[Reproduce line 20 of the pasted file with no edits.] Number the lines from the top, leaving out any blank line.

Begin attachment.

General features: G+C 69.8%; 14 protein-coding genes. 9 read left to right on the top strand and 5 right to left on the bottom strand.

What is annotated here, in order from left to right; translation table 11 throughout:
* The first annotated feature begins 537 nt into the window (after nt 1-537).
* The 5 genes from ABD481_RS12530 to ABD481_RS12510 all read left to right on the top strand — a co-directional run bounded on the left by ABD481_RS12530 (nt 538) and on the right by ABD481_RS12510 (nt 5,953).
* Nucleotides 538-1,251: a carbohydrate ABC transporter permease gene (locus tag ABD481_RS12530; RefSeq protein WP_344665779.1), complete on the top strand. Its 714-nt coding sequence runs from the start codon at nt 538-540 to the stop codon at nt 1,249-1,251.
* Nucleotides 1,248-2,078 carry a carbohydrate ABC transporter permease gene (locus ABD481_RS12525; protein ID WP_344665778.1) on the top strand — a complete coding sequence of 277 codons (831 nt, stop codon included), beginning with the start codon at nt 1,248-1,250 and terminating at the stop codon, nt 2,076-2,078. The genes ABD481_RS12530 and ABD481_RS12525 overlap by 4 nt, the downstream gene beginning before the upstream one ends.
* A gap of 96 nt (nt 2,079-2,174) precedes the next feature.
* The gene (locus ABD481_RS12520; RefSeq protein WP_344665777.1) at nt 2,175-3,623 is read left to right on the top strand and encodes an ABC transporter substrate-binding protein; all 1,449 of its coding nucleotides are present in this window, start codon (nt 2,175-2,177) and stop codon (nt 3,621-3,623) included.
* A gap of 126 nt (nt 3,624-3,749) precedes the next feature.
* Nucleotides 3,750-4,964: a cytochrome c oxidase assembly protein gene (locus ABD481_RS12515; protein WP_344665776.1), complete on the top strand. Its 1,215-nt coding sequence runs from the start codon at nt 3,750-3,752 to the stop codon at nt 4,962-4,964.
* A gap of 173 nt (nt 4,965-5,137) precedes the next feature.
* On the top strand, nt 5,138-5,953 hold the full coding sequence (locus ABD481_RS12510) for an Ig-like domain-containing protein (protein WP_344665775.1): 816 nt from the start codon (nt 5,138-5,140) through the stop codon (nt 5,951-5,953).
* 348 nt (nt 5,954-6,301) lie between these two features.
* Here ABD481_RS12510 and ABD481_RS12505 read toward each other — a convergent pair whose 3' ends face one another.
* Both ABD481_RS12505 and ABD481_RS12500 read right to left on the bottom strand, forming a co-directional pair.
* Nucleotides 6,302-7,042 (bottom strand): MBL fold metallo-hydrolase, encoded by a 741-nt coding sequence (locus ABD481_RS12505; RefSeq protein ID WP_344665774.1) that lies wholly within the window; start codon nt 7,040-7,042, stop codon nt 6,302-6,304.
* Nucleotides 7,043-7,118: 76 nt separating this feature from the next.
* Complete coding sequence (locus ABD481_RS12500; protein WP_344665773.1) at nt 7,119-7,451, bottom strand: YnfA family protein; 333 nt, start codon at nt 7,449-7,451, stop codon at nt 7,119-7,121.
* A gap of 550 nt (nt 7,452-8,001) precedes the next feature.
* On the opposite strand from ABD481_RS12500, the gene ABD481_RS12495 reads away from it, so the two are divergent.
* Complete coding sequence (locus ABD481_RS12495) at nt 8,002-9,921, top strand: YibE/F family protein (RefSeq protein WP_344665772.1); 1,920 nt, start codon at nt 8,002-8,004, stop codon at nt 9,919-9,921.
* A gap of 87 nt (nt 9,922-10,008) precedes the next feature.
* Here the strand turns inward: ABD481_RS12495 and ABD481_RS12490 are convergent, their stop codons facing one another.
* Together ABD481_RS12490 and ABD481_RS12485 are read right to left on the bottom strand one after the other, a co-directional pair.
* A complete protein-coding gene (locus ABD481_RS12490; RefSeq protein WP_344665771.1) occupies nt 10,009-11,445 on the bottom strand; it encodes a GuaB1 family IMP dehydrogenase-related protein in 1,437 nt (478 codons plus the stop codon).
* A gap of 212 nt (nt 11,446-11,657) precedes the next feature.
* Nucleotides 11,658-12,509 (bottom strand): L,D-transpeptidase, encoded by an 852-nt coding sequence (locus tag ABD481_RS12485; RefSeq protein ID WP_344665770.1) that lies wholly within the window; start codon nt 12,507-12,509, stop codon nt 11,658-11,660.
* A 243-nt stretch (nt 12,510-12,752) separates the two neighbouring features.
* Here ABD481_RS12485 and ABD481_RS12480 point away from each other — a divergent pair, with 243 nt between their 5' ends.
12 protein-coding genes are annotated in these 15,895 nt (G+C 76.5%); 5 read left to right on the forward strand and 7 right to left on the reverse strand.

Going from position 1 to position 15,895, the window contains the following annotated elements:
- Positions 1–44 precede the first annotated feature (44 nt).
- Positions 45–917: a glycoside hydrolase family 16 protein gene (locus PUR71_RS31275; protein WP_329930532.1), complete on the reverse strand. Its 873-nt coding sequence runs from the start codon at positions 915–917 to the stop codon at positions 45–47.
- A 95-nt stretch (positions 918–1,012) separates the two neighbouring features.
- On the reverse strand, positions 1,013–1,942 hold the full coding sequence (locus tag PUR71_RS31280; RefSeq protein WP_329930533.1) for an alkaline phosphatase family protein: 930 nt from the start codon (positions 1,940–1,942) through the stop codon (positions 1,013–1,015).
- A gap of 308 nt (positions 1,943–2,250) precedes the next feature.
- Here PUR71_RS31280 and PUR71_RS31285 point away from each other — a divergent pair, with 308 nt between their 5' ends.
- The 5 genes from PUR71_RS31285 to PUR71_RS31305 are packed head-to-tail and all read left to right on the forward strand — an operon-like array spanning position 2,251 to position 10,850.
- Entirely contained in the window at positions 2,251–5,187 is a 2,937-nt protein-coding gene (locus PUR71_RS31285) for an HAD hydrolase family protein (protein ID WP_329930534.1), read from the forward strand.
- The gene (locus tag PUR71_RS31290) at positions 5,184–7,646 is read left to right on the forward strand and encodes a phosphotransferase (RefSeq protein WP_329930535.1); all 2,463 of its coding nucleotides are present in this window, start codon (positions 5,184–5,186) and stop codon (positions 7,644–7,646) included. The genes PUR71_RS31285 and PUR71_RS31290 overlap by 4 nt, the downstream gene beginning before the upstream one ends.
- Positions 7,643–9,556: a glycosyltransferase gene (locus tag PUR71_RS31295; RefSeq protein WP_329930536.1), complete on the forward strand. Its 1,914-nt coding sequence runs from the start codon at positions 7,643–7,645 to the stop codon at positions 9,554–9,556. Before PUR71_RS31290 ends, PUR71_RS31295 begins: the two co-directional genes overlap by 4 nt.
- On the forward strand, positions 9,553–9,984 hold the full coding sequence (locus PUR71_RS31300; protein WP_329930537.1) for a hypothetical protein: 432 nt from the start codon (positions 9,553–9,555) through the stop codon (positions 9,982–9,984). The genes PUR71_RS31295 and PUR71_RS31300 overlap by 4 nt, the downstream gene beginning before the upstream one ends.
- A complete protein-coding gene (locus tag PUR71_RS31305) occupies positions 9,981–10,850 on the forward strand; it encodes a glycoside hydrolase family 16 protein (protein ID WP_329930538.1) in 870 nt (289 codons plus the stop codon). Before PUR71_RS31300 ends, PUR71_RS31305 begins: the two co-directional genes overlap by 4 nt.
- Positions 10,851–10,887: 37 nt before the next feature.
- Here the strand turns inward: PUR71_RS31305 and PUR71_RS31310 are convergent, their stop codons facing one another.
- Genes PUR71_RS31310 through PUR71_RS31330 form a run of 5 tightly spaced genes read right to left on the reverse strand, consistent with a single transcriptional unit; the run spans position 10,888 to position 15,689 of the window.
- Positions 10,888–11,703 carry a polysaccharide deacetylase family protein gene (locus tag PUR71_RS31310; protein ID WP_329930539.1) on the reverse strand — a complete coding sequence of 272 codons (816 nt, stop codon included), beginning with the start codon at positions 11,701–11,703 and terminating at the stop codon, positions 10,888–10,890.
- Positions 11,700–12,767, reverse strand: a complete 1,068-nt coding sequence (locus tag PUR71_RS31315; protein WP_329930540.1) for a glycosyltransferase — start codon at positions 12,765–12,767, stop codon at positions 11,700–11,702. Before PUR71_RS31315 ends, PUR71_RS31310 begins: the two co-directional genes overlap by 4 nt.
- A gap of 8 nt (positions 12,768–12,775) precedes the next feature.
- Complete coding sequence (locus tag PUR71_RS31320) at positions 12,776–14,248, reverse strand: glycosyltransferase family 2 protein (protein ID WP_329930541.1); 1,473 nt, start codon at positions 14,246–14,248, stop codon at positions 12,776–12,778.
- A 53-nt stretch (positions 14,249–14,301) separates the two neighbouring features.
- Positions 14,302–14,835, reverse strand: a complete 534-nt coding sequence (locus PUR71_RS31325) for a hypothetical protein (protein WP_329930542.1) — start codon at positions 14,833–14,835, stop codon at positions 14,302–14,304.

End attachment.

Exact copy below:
* On the opposite strand from ABD481_RS12500, the gene ABD481_RS12495 reads away from it, so the two are divergent.